|Mine Explosion in the Champagne|
The practice of setting off mines underneath enemy lines in hope of breaking through their position preceded the Great War. The Petersburg Mine in the American Civil War is an example that most of our readers will be familiar with, but attacking fortified positions by driving tunnels was frequently practiced in antiquity. In olden days the collapse was triggered by setting fire to supporting timbers. When they collapsed, so did the tunnel. The tactic was "modernized" in the 15th century, when exploding gunpowder replaced the burning of the supports to bring down the tunnel and the position above ground. In late 1914, the Western Front stabilized, and it became the location of the war's earliest mines.
Simon Jones, in his 2010 work Underground Warfare, 1914–1918, points out that even as the Race to the Sea was proceeding, commanders on both sides were ordering their engineers to dig saps and place explosives under enemy positions. He includes two noteworthy examples by the German Army that led to a local success in the first case and a substantial breakthrough in the second. Both also triggered responses by the Allies.
On 13 November. in the Argonne Forest, the 30th Rhineland pioneers blew a 20-foot-wide crater in the French line and followed up with a successful attack by infantry and engineers. The attack penetrated the French line several hundred meters, driving off the defenders and allowing the attackers time to dig in against counterattacks. The French, who had already started their own digging in the sector, soon responded in kind, and the Argonne became an extremely active mining sector through the 1916 Battle of Verdun.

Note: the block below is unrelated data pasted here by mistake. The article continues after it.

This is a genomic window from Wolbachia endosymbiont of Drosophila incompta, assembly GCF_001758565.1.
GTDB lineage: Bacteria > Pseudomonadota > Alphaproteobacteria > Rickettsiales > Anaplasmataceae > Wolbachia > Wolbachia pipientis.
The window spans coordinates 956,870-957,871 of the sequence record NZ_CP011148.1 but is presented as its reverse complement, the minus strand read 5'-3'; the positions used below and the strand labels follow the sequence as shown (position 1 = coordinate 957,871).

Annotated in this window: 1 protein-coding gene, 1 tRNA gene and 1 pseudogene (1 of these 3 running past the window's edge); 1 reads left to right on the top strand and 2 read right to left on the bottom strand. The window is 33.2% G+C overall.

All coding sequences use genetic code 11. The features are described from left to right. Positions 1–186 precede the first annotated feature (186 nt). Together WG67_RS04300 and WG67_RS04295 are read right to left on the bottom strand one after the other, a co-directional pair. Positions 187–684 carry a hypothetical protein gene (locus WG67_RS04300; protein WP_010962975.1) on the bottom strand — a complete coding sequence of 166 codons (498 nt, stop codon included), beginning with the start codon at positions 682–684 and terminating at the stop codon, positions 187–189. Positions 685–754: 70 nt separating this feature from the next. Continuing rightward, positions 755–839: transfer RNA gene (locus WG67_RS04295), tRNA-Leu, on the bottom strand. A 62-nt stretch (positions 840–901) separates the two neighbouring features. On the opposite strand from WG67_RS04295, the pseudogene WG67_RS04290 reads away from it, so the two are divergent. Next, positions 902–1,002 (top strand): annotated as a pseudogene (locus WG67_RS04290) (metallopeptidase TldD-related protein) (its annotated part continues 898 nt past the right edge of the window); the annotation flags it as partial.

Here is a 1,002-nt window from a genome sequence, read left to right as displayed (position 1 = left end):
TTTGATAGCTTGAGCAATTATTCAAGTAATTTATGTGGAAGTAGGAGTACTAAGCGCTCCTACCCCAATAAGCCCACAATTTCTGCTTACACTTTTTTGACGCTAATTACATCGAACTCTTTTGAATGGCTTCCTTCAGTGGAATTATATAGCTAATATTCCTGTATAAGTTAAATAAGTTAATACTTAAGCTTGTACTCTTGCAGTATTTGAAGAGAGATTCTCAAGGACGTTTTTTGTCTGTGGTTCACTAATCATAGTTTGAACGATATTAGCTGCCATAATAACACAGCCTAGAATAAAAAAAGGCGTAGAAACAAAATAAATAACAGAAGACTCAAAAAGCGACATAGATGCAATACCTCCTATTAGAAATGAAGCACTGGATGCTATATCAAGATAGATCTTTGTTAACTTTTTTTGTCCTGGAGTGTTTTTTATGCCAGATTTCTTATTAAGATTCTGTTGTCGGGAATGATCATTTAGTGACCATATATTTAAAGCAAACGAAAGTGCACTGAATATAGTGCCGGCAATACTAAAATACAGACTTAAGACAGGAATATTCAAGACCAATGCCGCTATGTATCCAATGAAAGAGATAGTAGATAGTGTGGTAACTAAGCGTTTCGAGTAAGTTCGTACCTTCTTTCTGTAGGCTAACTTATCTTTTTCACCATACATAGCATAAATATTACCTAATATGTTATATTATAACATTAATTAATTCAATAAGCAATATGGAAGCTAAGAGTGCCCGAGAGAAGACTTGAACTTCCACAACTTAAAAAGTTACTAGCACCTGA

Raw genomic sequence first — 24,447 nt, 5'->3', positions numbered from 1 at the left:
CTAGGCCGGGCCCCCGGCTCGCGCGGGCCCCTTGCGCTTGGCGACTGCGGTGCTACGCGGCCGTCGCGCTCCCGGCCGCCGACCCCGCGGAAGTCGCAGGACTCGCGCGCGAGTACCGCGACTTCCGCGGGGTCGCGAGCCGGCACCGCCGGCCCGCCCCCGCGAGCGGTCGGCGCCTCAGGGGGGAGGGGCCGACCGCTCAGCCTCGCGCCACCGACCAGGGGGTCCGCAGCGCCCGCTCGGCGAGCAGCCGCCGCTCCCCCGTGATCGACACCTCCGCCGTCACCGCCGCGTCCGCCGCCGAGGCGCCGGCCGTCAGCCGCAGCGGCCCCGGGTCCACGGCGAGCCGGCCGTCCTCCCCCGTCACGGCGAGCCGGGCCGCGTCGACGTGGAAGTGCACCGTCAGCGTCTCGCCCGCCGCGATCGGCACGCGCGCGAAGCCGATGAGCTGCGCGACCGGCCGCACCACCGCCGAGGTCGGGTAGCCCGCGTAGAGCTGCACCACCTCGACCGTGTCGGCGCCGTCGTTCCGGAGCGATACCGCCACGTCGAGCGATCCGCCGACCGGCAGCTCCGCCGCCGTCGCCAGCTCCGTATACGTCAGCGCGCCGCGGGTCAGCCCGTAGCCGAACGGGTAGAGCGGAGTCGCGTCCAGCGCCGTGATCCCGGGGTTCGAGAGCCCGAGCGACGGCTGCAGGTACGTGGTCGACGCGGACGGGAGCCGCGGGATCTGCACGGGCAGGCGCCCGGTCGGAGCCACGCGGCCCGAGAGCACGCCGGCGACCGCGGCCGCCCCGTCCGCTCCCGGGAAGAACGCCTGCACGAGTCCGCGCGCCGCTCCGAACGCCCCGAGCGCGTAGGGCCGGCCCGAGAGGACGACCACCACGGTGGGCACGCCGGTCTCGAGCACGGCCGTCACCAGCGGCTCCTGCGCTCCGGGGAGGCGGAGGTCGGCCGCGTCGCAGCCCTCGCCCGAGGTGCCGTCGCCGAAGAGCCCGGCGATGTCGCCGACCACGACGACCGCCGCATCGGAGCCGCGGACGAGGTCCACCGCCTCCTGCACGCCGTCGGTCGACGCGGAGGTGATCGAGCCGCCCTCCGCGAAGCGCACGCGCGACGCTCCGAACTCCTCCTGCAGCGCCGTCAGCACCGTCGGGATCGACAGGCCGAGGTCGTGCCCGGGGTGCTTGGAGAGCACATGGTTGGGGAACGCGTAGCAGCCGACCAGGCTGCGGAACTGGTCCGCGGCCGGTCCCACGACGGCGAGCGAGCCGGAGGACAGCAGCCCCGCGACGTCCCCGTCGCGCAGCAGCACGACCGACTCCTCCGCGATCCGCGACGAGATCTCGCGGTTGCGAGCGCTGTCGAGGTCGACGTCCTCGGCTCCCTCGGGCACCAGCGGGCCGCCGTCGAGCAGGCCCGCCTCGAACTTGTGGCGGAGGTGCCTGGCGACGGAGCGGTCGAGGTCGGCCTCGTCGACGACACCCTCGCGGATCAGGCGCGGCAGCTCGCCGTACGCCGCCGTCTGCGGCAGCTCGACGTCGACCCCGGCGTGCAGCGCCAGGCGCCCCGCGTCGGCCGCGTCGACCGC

|Another Argonne Mining Site Near Haute Chevauchée Road|
The Germans fired ten mines on 20 December 1914 at Festubert in the Artois. Exploded along a 1,000-yard front under an area held by the Indian Corps of the BEF, they were collectively devastating. The Germans captured the first two lines of trenches before being being halted by machine gun fire from the flanks. The new occupants repulsed a series of counterattacks. Mining had "moved the line." German claims of having taken over 800 prisoners and killing thousands of the defenders are thought to be exaggerated, but no other statistics are available from British sources. However, the attack definitely had caught the defenders flat-footed to the degree it thoroughly alarmed General French and his staff. They became much more serious about mine warfare thereafter.
Source: Underground Warfare, 1914–1918